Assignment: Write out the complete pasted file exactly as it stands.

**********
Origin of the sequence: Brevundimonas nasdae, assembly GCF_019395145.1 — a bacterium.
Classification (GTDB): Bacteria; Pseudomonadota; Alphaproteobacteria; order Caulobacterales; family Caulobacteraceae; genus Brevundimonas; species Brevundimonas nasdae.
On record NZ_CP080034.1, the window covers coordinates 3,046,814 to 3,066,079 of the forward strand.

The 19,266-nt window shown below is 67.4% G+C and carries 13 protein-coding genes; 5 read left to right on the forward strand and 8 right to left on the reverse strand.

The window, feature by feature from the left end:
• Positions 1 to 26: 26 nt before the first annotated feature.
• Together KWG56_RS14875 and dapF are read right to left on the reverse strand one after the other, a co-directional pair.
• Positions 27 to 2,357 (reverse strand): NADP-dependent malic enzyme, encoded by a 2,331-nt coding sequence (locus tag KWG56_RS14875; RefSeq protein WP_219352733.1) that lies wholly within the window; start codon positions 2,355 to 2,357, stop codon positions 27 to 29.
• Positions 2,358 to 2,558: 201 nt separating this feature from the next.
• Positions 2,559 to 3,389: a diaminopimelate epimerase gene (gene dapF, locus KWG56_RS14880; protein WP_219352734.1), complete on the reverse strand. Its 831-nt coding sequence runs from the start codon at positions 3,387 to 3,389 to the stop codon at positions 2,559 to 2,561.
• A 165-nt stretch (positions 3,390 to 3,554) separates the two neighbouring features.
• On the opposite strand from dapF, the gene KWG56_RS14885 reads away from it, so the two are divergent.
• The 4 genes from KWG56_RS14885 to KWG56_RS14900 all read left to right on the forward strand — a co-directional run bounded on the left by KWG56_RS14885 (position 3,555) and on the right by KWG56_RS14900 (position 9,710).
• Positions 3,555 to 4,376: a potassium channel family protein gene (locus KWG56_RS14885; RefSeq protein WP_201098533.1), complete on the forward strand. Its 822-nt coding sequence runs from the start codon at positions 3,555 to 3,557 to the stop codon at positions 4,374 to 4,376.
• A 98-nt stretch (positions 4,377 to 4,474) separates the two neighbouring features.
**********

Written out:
Origin of the sequence: Brevundimonas nasdae, assembly GCF_019395145.1 — a bacterium.
Classification (GTDB): Bacteria; Pseudomonadota; Alphaproteobacteria; order Caulobacterales; family Caulobacteraceae; genus Brevundimonas; species Brevundimonas nasdae.
On record NZ_CP080034.1, the window covers coordinates 3,046,814 to 3,066,079 of the forward strand.

The 19,266-nt window shown below is 67.4% G+C and carries 13 protein-coding genes; 5 read left to right on the forward strand and 8 right to left on the reverse strand.

The window, feature by feature from the left end:
• Positions 1 to 26: 26 nt before the first annotated feature.
• Together KWG56_RS14875 and dapF are read right to left on the reverse strand one after the other, a co-directional pair.
• Positions 27 to 2,357 (reverse strand): NADP-dependent malic enzyme, encoded by a 2,331-nt coding sequence (locus tag KWG56_RS14875; RefSeq protein WP_219352733.1) that lies wholly within the window; start codon positions 2,355 to 2,357, stop codon positions 27 to 29.
• Positions 2,358 to 2,558: 201 nt separating this feature from the next.
• Positions 2,559 to 3,389: a diaminopimelate epimerase gene (gene dapF, locus KWG56_RS14880; protein WP_219352734.1), complete on the reverse strand. Its 831-nt coding sequence runs from the start codon at positions 3,387 to 3,389 to the stop codon at positions 2,559 to 2,561.
• A 165-nt stretch (positions 3,390 to 3,554) separates the two neighbouring features.
• On the opposite strand from dapF, the gene KWG56_RS14885 reads away from it, so the two are divergent.
• The 4 genes from KWG56_RS14885 to KWG56_RS14900 all read left to right on the forward strand — a co-directional run bounded on the left by KWG56_RS14885 (position 3,555) and on the right by KWG56_RS14900 (position 9,710).
• Positions 3,555 to 4,376: a potassium channel family protein gene (locus KWG56_RS14885; RefSeq protein WP_201098533.1), complete on the forward strand. Its 822-nt coding sequence runs from the start codon at positions 3,555 to 3,557 to the stop codon at positions 4,374 to 4,376.
• A 98-nt stretch (positions 4,377 to 4,474) separates the two neighbouring features.